In Perspective: When the going gets tough

In the 1950s and ’60s, when bigger meant better in American consumer culture, Volkswagen built its brand with ads that poked gentle fun at its diminutive vehicles.

In the 1950s and ’60s, when bigger meant better in American consumer culture, Volkswagen built its brand with ads that poked gentle fun at its diminutive vehicles. VW and its flagship brand Beetle became a rage all over. Following recent revelations that the company rigged emissions tests for millions of its diesel engines, Volkswagen will truly need to earn back the trust the iconic brand had established over decades. But the group has not neglected to address the trust factor for its brand.

Without an effective crisis management strategy, the hard-earned image of a brand can haemorrhage when a crisis strikes—whether it’s infestation of unhealthy ingredients, or being unethical, or even the outbreak of a fire. Repairing a damaged image is essential to your survival, but it’s not going to be easy. Just ask BP, Toyota, Tiger Woods, Lance Armstrong, or closer home, Nestlé, Cadbury’s or any other brand that has suffered a PR disaster in recent years.

Speed and an integrated approach

Communicating early and often is the best strategy for mitigating a brand crisis. It is a proven fact that 96% of customers who have complained about your product/service will do business with you again (and even refer others to your brand) if they feel you acted quickly to resolve a problem. Sales of Cadbury’s products in India now, that suffered a huge brand credibility loss almost a decade ago, attest to this.

Social has its own language

A dissatisfied customer will tell an average of 9-15 people about his or her experience with a brand. Now with digital and social media, this number can grow exponentially. More than ever, digital and social media is shrinking the gap between ‘crisis break’ and customer perception of a brand. For this dynamic space there are some specific steps to take, beginning with setting up an ongoing listening mechanism. Not everyone in the organisation understands the critical role that social media plays in reputation management, especially during a crisis. It is important, therefore, to get organisational buy-in for social media—get everyone to speak the language, get the guidelines in place, establish the protocol for managing social media when crisis hits. Also, get people with influence on your side, so that there are people other than you talking about the steps you are taking.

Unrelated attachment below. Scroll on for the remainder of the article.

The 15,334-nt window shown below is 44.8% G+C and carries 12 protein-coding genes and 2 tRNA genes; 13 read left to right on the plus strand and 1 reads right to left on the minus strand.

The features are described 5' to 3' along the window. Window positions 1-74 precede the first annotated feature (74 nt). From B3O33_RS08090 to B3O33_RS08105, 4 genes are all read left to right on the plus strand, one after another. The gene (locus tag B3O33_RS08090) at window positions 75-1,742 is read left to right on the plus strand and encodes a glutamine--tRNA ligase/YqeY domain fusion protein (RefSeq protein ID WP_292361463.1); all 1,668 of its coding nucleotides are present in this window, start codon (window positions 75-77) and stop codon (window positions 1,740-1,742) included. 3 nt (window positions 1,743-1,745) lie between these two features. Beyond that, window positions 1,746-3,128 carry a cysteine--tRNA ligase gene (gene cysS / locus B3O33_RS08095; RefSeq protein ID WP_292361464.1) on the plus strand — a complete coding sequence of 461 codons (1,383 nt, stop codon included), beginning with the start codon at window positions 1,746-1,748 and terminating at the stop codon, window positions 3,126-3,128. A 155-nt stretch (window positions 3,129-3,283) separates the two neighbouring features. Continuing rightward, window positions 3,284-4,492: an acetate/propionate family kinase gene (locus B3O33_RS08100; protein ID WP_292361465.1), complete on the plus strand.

Move on and prove yourself anew

Most importantly, after a crisis, a company has to exceed customer expectations. After Martha Stewart was released from prison for lying to the government about a stock sale, she rebuilt her image by getting busy and being better than ever. That meant landing several new merchandise deals, designing new homes, and writing a book, amongst other things. She moved on.

At some point, you have to just move forward and make your company better than ever. If you can consistently exceed expectations going forward, you can eventually put all the crisis damage behind you and restore your brand’s reputation.

By Prema Sagar

The author is vice chairman, Burson-Marsteller, Asia Pacific & principal/founder, Genesis Burson Marsteller. Views are personal

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